On the product page, Steganos also mentions a print capability under the features list, though calling it that is a bit tough. You can print your passwords for safekeeping in, say, a safety deposit box, but that kind of defeats the purpose of a password manager.
PicPass and the Virtual Keyboard
When you set up a new keychain, you’ll have to create a master password, which Steganos has a few features for. The most interesting is PicPass, which allows you to secure your keychain using a series of pictures instead of a traditional password. The idea behind it is that it’s easier to remember a series of pictures, rather than random characters.
Those pictures are used to generate a password. Although we appreciate how unique this feature is, it’s a bit of uncharted territory as far as security is concerned, which we’ll touch on in the “security” section below. With a master password, you only have to remember one password anyway, so it shouldn’t be too hard to set a secure one.
When setting your password, you can use a virtual keyboard, which protects against keyloggers. Steganos doesn’t provide cursor spoofing like Password Depot does, but the addition of a virtual keyboard is still nice to see.
The virtual keyboard and PicPass are unique features, but they’re only available for your master password. Although we understand omitting PicPass from normal entries, skipping the virtual keyboard doesn’t make any sense. If there’s a virtual keyboard on the master password creation screen, there should be one for normal entries.
Steganos Password Manager 21 New Features
Steganos Password Manager 21, the most recent version at the time of writing, adds a handful of new features. Most of them are quality-of-life improvements, though. If you’re still using an older version of Password Manager, this upgrade may not be worth it, as there’s been little added in the way of functionality.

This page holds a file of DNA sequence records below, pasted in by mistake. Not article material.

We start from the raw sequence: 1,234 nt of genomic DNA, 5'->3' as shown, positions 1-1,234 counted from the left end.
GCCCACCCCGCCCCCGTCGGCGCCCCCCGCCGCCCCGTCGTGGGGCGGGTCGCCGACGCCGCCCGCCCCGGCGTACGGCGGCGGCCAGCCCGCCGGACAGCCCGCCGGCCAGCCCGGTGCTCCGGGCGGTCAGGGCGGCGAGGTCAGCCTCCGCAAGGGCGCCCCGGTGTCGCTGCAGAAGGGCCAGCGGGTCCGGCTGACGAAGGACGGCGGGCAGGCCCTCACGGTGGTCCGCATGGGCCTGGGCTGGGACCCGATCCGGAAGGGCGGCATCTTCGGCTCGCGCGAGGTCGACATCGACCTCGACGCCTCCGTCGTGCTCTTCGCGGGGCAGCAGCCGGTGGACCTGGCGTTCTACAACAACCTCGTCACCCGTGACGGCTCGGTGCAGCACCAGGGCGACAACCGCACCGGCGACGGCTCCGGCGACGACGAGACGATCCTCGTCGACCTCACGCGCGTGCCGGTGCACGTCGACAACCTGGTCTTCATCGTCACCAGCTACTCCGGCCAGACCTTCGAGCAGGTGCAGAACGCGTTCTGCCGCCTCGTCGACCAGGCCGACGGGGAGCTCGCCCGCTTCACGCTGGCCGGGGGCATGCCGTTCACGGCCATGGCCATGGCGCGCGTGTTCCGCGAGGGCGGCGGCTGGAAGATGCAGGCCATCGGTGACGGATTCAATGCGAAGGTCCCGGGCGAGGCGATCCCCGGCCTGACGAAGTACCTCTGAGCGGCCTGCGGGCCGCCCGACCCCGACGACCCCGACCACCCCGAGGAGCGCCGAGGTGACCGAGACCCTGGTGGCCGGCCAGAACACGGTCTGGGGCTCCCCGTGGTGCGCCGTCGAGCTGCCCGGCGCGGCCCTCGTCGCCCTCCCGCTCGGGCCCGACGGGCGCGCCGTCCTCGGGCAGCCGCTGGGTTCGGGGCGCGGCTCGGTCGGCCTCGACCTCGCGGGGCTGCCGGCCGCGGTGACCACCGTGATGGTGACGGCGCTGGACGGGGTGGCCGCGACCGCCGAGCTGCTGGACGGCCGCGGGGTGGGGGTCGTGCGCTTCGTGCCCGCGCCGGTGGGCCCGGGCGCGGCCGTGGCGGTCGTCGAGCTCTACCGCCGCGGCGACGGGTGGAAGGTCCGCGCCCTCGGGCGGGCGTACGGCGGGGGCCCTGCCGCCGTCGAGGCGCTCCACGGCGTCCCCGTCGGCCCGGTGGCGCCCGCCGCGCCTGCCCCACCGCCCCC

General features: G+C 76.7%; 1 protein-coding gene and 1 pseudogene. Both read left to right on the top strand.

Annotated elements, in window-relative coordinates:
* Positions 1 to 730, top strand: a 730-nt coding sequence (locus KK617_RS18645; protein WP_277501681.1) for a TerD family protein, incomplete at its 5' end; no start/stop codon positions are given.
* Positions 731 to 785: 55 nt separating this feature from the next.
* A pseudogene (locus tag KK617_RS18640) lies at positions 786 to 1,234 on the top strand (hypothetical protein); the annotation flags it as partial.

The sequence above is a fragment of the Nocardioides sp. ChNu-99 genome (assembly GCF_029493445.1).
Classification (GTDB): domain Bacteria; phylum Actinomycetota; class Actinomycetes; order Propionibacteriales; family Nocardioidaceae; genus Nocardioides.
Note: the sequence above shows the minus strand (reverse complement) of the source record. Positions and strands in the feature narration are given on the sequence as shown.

Most prominent among the additions are themes. You can now change the way the user interface looks between a light and dark theme, as well as modern and classic mode. You can’t switch between themes easily, though.
Steganos must fully quit, encrypt your vault and restart for the new theme to be active.
Other than that, the new features are mostly minor. You can now view password categories on iOS and Android, file attachments and sync between PCs, and there are also some performance improvements with cloud sync. Those additions alone aren’t worth an upgrade if you’re using a relatively new version of Password Manager, though.
Although Steganos includes a few unique goodies, there’s a lot missing from Password Manager. It lacks a web vault and doesn’t come with any sharing capabilities, but worse than that, there isn’t a multi-user plan. If you’re trying to store passwords for a family or small business, you need to look elsewhere.
Our best password manager for small business and best password manager for families guides should get you set on the right track. Comparatively, Steganos is focused solely on individual users, and it struggles even at that.
Steganos Password Manager Features Overview
Unlike other password managers, Steganos doesn’t have a subscription model. It’s like Password Depot, where you buy a license for the current version and upgrade whenever you see fit (read our Password Depot review). Although inexpensive, Steganos forces you to use another cloud storage service for multi-device sync.
| Full License|
For $24.99, you get five licenses between PCs and browsers (Steganos supports Firefox and Chrome). Unlike 1Password Families, which offers separate accounts for five users, Steganos grants five licenses for a single user (read our 1 Password review).
That means you can install Password Manager up to five times, though you can use it on any machine with the portable USB version.